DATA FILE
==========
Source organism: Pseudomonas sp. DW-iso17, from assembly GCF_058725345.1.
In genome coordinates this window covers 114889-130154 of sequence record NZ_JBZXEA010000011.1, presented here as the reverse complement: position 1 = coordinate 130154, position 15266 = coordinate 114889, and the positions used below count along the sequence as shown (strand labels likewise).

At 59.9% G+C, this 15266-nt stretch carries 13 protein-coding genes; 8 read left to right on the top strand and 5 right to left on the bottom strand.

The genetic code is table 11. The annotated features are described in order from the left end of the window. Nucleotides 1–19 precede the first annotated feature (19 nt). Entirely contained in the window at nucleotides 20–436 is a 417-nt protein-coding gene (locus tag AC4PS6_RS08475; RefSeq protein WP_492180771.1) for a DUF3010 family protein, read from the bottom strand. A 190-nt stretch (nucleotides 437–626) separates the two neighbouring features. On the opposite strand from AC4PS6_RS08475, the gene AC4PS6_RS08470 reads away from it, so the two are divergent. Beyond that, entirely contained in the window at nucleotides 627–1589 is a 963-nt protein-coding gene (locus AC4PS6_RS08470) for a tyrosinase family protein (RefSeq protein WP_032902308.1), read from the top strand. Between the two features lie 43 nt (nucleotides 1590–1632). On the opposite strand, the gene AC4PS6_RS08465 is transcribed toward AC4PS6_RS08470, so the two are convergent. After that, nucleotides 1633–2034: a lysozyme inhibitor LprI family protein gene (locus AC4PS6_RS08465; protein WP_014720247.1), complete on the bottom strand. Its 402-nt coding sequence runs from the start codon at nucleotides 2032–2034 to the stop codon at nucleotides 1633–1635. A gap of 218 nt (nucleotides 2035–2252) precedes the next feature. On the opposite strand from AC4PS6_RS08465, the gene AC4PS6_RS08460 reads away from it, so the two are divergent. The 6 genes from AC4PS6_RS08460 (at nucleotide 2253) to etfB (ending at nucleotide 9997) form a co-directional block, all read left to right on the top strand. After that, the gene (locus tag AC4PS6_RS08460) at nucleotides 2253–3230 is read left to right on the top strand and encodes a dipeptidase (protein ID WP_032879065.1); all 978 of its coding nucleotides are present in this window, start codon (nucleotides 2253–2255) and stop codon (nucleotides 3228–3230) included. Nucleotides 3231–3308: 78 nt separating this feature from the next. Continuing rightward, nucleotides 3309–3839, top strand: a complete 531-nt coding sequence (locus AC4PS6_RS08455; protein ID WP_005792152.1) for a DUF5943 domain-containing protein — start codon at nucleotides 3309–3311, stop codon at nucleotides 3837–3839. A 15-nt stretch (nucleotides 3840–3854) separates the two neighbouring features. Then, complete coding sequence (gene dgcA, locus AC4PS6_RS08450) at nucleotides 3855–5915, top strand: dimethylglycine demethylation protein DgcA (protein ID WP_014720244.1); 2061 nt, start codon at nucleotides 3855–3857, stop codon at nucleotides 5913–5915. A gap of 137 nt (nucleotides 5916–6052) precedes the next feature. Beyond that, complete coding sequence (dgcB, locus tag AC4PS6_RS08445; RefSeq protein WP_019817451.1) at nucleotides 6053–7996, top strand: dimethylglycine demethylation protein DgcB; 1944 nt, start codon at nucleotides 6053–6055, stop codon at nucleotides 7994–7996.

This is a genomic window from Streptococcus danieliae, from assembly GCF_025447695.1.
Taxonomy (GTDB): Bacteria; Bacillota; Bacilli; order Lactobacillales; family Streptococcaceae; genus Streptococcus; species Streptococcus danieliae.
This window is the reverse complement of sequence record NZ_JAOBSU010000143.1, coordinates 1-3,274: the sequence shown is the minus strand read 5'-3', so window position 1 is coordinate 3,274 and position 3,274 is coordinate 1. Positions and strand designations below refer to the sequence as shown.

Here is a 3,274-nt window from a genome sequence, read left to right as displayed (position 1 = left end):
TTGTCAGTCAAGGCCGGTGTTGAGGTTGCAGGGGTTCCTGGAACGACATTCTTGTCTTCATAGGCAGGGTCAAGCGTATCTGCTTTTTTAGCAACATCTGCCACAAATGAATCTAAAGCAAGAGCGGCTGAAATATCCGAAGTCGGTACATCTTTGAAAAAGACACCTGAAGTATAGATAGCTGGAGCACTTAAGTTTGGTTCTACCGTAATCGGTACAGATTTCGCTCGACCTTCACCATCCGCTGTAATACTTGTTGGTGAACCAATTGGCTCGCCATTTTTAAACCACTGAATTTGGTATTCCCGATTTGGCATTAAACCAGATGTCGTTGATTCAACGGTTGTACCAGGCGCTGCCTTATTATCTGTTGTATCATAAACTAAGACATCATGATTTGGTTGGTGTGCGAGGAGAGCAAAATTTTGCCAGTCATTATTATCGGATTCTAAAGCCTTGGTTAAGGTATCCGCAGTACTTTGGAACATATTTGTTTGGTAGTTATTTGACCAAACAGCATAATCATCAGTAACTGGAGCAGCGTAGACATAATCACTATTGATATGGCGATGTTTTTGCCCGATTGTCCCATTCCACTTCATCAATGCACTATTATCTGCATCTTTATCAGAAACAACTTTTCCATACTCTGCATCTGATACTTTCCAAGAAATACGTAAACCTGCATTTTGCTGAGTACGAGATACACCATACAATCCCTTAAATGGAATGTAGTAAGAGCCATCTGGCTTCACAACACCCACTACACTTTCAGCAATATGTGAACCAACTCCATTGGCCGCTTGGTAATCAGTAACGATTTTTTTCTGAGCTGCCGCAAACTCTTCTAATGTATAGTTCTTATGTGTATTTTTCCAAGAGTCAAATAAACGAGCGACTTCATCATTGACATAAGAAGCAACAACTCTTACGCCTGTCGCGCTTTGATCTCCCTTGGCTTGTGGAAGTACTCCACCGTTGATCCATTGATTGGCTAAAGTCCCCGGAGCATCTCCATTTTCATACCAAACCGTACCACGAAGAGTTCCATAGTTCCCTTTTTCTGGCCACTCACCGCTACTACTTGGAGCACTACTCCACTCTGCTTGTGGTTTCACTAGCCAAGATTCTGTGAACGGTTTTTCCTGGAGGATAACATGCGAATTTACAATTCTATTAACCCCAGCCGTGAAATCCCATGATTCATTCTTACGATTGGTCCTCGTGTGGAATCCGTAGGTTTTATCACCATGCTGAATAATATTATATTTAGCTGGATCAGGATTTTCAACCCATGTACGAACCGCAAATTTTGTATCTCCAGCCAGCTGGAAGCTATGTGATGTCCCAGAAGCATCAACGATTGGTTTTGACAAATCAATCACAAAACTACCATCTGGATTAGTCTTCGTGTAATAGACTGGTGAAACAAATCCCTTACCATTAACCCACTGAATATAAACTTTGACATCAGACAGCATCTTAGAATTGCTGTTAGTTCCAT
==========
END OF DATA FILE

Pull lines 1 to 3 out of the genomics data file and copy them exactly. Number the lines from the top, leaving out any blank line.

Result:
Source organism: Pseudomonas sp. DW-iso17, from assembly GCF_058725345.1.
In genome coordinates this window covers 114889-130154 of sequence record NZ_JBZXEA010000011.1, presented here as the reverse complement: position 1 = coordinate 130154, position 15266 = coordinate 114889, and the positions used below count along the sequence as shown (strand labels likewise).

At 59.9% G+C, this 15266-nt stretch carries 13 protein-coding genes; 8 read left to right on the top strand and 5 right to left on the bottom strand.